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Re: Comments about draft-ietf-httpbis-http2-16 : Connection reuse

From: Ryan Hamilton <rch@google.com>
Date: Wed, 31 Dec 2014 20:13:27 -0800
Message-ID: <CAJ_4DfRappUSTTex3U-Rqy89VBnTmud6=60DVc-g=wX6JZdyVQ@mail.gmail.com>
To: Aeris <aeris@imirhil.fr>
Cc: "ietf-http-wg@w3.org" <ietf-http-wg@w3.org>
On Wed, Dec 31, 2014 at 4:04 PM, Aeris <aeris@imirhil.fr> wrote:

> Sorry to speak about this only now, but I notice the following problem only
> few days ago when I activate SPDY on a TLSA protected domain.
>
> §9.1.1 about connection reusage on HTTP/2 say
>
>         Connections that are made to an origin servers MAY
>         be reused for requests with multiple different URI authority
>         components.  A connection can be reused as long as the origin
> server
>         is authoritative (Section 10.1).
>         For "https" resources, connection reuse additionally depends on
>         having a certificate that is valid for the host in the URI.
>
> In my opinion, this behaviour leads to 2 huge problems in term of security
> and
> 1 in term of usability/maintenability of HTTP/2.
>
> 1- X.509 certificate is not trustable by itself and need real content for
> validation
>
> There are some extensions completing the certificate validation, as
> DANE/TLSA
> (RFC6698) or websec-key-pinning (currently IETF draft).
> For both, guessing A certificate validity for B domain can’t be done just
> with
> the A certificate fetched from the A domain.
> In case of TLSA, you need the real B certificate to check if this is the
> one
> declared in the DNS. For PKP, you need the real B content to check the
> HTTP header.
>
> So current specification of HTTP/2 can break TLSA and PKP, by badly
> guessing
> that A certificate can be reuse on B domain, instead of using the real B
> certificate.
>
> This is actually the case with current SPDY implementation (Firefox or
> Chrome). Having a A content including B content on the same IP with a A
> certificate valid for B domain but not for B TLSA, SPDY reuse the A
> channel for
> B content, and Firefox/Chrome display warning or block the content because
> TLSA error.
>

​Chrome does not support TLSA so I'm not sure how the current Chrome SPDY
implementation could be breaking TLSA.
​


> 2- TLS is not only X.509 certificate. It’s also a lot of other things.
>
> The current HTTP/2 specification restrict TLS to only the certificate it
> use.
> If A domain use RSA 1024 bits key but B domain use ECC 571 bits key,
> reusing
> the A channel for B content reduce a lot the security compared to the case
> with 2 differents channels. Same problem if you enable different ciphers
> (saying
> NULL cipher for static content and AES256-GCM for critical content), or
> perfect forward secrecy ciphers for one and not for the other.
> Can be the case if you use weak but fast config for your static content and
> strong but slow one for the critical content.
> Same trouble in case of some downgrade attack on static content.
> If HTTP/2 use the weakest channel for both, there is a big security
> problem.
>
> 421 error code is not usable in this case to reject a channel reusage,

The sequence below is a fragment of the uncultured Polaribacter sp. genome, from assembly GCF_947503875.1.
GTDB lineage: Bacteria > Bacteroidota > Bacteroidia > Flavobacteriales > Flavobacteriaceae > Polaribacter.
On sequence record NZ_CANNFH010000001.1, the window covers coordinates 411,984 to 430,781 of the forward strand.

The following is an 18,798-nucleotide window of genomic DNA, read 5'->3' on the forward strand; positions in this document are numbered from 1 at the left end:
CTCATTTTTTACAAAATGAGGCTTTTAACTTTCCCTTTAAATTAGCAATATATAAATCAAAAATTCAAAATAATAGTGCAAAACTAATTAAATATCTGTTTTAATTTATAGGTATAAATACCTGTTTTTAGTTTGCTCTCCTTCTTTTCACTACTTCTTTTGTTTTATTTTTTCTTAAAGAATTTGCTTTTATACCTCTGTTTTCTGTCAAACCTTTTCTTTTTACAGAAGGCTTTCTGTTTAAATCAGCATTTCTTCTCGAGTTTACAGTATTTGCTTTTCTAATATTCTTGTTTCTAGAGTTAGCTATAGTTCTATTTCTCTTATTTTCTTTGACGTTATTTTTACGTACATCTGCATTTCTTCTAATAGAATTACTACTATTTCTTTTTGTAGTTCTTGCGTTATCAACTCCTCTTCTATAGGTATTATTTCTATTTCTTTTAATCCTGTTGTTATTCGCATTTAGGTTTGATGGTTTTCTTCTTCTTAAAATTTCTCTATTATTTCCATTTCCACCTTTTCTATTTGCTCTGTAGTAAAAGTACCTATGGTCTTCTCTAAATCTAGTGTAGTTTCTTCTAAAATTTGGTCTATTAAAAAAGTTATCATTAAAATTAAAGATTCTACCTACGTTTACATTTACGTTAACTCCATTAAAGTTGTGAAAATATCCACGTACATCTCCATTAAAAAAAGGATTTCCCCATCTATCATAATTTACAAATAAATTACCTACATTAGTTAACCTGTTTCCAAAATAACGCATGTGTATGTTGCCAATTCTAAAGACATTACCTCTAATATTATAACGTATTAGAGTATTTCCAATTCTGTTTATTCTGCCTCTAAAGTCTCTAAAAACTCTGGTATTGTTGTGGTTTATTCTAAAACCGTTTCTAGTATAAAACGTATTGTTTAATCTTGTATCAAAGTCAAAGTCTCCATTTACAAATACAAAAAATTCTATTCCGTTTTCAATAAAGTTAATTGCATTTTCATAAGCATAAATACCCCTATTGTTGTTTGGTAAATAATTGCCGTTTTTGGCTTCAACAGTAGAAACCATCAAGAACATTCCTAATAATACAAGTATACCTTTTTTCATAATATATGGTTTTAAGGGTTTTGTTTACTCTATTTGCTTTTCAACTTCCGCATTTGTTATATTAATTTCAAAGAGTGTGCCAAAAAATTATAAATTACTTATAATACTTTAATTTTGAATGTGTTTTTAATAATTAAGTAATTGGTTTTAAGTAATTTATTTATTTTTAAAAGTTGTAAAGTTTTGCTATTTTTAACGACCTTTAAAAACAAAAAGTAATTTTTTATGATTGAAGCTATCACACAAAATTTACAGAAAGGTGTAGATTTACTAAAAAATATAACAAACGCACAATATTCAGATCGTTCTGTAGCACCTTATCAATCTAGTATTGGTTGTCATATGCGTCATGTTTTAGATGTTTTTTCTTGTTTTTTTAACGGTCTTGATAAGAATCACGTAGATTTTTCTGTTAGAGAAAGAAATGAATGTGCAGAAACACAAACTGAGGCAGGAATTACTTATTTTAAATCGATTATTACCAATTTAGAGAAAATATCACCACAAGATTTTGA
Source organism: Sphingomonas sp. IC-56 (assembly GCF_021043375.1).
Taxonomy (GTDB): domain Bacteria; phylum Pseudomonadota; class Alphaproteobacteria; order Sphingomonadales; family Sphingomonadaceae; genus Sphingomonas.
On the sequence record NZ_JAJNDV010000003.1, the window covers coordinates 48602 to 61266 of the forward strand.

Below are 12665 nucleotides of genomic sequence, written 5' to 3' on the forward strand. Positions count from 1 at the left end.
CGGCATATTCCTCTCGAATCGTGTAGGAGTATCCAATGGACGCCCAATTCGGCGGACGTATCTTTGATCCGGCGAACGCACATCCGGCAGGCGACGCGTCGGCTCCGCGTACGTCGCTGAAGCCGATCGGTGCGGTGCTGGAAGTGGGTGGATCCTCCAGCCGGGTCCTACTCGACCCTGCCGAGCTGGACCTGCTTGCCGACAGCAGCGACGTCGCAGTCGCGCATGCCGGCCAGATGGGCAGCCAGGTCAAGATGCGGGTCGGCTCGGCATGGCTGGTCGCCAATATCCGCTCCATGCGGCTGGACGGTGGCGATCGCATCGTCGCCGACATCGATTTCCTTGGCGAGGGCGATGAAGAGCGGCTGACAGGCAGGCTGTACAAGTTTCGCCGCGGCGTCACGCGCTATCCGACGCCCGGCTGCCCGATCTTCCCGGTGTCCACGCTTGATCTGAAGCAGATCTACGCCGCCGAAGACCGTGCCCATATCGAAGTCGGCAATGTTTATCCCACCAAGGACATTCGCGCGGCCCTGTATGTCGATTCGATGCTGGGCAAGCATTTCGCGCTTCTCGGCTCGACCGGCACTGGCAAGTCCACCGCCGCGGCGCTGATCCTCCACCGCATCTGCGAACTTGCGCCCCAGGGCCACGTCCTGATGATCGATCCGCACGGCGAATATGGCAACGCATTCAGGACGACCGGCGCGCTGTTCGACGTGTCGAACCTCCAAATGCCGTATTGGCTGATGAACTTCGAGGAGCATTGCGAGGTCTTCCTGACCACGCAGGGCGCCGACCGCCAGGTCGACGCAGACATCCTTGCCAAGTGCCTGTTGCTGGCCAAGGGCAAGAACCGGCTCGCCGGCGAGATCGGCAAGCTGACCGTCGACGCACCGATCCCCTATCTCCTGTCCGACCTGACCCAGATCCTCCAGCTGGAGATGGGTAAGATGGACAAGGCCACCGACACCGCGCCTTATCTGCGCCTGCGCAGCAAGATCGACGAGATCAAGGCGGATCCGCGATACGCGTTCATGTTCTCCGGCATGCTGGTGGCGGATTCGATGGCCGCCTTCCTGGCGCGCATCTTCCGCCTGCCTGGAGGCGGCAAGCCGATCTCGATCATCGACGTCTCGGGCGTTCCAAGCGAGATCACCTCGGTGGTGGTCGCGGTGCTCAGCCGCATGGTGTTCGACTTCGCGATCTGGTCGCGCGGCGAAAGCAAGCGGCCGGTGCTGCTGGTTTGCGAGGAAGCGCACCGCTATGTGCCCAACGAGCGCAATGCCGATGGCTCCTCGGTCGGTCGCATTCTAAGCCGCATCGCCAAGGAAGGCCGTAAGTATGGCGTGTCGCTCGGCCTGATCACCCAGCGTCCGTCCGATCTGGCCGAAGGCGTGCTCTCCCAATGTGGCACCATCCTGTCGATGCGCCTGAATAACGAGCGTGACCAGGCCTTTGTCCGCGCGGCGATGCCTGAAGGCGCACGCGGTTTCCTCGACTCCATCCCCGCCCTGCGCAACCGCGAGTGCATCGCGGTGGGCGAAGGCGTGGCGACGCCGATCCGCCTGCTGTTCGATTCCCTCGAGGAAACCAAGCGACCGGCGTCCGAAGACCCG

> because
> the required checks can’t be done application-side (TLS client context and
> server config not available) and even server-side, is extremly complicated
> (if
> even doable)…
>
> 3- Channel reuse leads to « systemd-for-the-web » if done cleanly.
>
> Given the 2 points above, doing channel reuse cleanly require for HTTP/2 to
> become a systemd-like monster.
> « cleanly » means « no difference compare to 2 channels usage », so take
> into
> account real B TLS context : certificat, key type and size, TLSA entry and
> corresponding DNSSec validation, TLS version, selected cipher, PKP HTTP
> header, key pinning (hardcoded in browser, pinned by user, pinned by plugin
> (HTTPS Everywhere / Certificate Patrol)) and virtually any others things a
> overall TLS ecosystem can have to manage, including not built-in or
> custom/non-standard.
> TLSA is a good example for this point because not browser built-in but
> available through plugin, PKP because not currently a standard, and
> HTTPSEverywhere/CertificatePatrol because interfering with browser built-in
> config.
>
> To choose if you can reuse or not a A channel for a B domain, HTTP/2 must
> be
> aware of many things, perhaps neither built-in nor even standardized.
> Changing or adding a new step of verification on TLS will require rebuild
> of
> HTTP/2 client, hooks on plugins for not-built-in features, plugins need to
> be
> notified if HTTP/2 is in use or not…
> Everything will be aware of HTTP/2 and HTTP/2 will be aware of everything.
> New
> SystemD on the road…
>
> And even if done cleanly, channel reusing choice will be more expensive
> than
> just open a new channel (and worse, require a new channel in all cases for
> protocol/cipher/key/certificate/PKP/TLSA verification…).
>
> So, HTTP/2 must reject connection reusage, and respect real wills of system
> administrator if they declare 2 differents TLS contexts for 2 domains, but
> behind the same IP. This kind of config decision must no be done or worse
> changed client-side.
> On a post-Snowden era, don’t sacrifice security for speed… :'(
>
> Regards (and happy new year :)),
> --
> Aeris
>
> Protect your privacy, encrypt your communications
> GPG : EFB74277 ECE4E222
> OTR : 5769616D 2D3DAC72
> https://café-vie-privée.fr/ <https://xn--caf-vie-prive-dhbj.fr/>
Received on Thursday, 1 January 2015 04:13:55 UTC

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